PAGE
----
I still remember a conversation I had with my high school friends one day, when I told them that I wanted to study in the U.S.: “I don’t think I’d ever go there,” said one of my friends. “It seems too liberal and dangerous.”
I also remember another moment, when I was at a store with my mother, and she had told the shopkeeper that I attended an international school: “Learning English is a good skill, but I don’t think I want my kids in that kind of school,” he said. “I don’t want them to be Westernized.”
Although I attended an American international school, few of my friends actually went abroad for college. Most stayed in Thailand, a handful went to colleges either in England or Australia, and I was the only one to go to the U.S. The prevailing attitude was that while, sure, the U.S. offered a good education, it was just a bit too far, too expensive, and too different. When one of my friends expressed interest in going to an American college, her parents dissuaded her, saying that they wanted her closer by.
To me, getting away was the exactly the point; staying in Thailand was the last thing on my mind. I had graduated from high school, seen all my close friends leave, and was overcome by the feeling that I was done with it all – that there was absolutely nothing left for me in Thailand, and there was nowhere to go but away.
It wasn’t that I disliked Thailand (although I have been accused of this in the past: in eighth grade I delivered a passionate, though severely misguided speech about how I disliked my native language); it was just that I never quite fit in. I had heard so many times, from so many people (and often with disapproval): “You’re so Westernized, you’re pretty much American anyway.”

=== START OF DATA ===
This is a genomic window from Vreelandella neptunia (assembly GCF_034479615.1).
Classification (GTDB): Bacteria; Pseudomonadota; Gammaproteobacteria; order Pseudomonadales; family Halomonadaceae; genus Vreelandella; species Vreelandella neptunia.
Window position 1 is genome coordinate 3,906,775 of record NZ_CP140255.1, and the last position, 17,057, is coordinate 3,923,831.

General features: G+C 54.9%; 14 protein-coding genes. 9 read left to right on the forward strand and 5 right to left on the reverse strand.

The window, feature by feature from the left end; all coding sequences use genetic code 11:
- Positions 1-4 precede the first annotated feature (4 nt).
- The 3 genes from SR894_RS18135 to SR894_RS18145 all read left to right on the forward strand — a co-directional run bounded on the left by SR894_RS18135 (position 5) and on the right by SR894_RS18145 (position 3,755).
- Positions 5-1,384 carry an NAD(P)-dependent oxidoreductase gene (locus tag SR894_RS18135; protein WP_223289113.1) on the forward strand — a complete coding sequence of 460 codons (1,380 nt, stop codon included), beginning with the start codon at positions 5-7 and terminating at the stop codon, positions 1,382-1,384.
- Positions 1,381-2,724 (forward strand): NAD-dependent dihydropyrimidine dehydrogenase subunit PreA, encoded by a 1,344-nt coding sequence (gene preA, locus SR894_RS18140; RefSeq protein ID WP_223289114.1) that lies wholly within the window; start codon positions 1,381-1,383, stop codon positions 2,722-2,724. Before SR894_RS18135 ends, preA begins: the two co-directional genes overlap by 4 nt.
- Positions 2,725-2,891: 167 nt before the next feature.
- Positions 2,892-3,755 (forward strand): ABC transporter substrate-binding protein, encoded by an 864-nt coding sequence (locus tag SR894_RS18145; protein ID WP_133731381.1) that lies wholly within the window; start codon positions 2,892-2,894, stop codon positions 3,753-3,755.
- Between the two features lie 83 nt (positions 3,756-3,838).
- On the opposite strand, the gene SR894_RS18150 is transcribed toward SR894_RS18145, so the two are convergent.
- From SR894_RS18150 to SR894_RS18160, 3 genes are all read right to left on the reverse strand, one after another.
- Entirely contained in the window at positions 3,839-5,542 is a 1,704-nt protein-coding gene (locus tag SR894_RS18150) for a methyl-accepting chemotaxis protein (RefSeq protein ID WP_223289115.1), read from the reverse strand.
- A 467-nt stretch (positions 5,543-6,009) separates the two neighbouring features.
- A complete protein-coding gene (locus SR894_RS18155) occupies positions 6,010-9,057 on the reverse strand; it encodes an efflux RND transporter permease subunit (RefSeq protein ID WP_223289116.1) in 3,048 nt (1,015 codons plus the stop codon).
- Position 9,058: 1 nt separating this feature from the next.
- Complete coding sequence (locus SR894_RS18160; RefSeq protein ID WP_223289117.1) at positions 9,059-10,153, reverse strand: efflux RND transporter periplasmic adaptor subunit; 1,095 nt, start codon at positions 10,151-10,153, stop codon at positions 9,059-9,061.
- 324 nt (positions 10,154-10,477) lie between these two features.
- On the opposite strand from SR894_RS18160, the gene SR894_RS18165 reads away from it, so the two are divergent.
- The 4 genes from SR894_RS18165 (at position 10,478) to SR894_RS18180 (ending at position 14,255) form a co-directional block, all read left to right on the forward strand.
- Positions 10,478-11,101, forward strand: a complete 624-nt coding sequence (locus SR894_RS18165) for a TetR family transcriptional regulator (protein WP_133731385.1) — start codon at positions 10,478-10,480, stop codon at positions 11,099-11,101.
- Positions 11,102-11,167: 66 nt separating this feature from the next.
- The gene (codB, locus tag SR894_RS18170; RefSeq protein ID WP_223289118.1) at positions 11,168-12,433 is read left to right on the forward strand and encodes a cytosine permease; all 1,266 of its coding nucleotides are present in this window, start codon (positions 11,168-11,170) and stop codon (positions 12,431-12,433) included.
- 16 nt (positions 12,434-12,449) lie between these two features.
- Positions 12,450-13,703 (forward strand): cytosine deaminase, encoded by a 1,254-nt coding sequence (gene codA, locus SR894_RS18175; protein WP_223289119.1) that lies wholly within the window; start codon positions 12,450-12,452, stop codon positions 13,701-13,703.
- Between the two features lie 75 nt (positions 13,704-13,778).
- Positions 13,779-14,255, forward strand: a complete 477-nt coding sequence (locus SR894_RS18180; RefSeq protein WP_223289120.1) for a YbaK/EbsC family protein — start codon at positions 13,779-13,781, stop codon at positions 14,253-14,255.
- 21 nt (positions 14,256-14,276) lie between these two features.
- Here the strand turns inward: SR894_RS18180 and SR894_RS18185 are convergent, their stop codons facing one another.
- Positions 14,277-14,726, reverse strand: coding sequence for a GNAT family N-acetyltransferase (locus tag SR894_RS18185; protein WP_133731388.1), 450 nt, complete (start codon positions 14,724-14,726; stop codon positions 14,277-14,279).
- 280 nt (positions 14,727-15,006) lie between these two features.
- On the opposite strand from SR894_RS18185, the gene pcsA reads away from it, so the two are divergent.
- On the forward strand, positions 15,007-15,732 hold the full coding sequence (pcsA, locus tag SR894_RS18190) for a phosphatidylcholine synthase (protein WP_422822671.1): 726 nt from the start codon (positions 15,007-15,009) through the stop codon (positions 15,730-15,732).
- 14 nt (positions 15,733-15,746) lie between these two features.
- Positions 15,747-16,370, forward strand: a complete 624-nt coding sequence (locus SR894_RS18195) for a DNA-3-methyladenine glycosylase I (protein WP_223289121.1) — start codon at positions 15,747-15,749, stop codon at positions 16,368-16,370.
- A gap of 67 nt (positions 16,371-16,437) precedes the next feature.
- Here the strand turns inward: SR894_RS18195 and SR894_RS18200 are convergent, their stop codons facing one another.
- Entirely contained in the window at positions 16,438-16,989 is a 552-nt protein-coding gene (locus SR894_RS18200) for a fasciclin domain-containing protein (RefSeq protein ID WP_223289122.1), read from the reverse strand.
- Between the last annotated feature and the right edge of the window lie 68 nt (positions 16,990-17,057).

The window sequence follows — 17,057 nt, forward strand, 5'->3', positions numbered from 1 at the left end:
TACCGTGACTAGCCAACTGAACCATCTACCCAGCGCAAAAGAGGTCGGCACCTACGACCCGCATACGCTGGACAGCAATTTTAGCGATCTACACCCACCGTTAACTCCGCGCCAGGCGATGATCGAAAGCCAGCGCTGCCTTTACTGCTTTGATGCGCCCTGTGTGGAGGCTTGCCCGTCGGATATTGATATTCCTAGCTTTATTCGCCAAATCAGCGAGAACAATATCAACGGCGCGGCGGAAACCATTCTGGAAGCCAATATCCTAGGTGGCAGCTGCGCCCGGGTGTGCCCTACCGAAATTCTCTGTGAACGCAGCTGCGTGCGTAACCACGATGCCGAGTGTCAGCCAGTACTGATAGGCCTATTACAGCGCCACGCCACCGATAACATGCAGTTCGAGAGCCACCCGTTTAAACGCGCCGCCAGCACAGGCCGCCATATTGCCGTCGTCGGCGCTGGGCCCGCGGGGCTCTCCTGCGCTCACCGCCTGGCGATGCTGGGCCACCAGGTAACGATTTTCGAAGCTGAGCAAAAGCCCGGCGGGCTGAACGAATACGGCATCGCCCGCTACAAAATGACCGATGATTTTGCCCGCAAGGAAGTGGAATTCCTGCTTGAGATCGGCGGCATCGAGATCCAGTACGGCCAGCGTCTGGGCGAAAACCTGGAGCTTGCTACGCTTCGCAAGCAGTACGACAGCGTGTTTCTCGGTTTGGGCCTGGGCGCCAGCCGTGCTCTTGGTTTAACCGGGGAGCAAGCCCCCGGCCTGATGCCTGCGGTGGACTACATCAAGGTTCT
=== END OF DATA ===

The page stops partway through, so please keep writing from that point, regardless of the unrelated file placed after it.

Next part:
Fair enough. Apart from six months in a Thai kindergarten, I had spent my entire education in international school, and at some point, very early on, I decided that English would be my language of choice, the language I thought, dreamed, and spoke in (at least, most of the time). Though this wasn’t a deliberate decision at first – English was the language of instruction at my school – it was something that I eventually came to insist upon.
My assumption that I could be as Westernized as I wanted, as well as expect others to understand this, soon brought me into some strange and, needless to say, uncomfortable encounters. For instance, when I joined a local badminton club and alienated myself by thinking that I could speak English to everyone (I was 12, I should have known better). Or when, in that same environment, I blatantly refused to show deference to my Thai elders (my measly excuse: “They don’t do this at my school!”).
By the time I was in high school, I had experienced enough of the discomfort resulting from these mishaps to decide that perhaps my immediate future lay elsewhere. While so many of my friends and their parents expressed fears of how going abroad would be too different, too transformative, that difference, that potential for change, was just what I wanted. To me, going to college in the U.S., meant that there was an opportunity for a new identity, one that wasn’t so tied to being “bad” at being Thai.
In the first few days of orientation, everyone seemed to be asking, “Where do you come from?” Whether I liked it or not, Thailand stuck with me wherever I went. It was my first marker of identity, especially during international student orientation, where finding out where someone came from seemed like a necessary starting point to a conversation.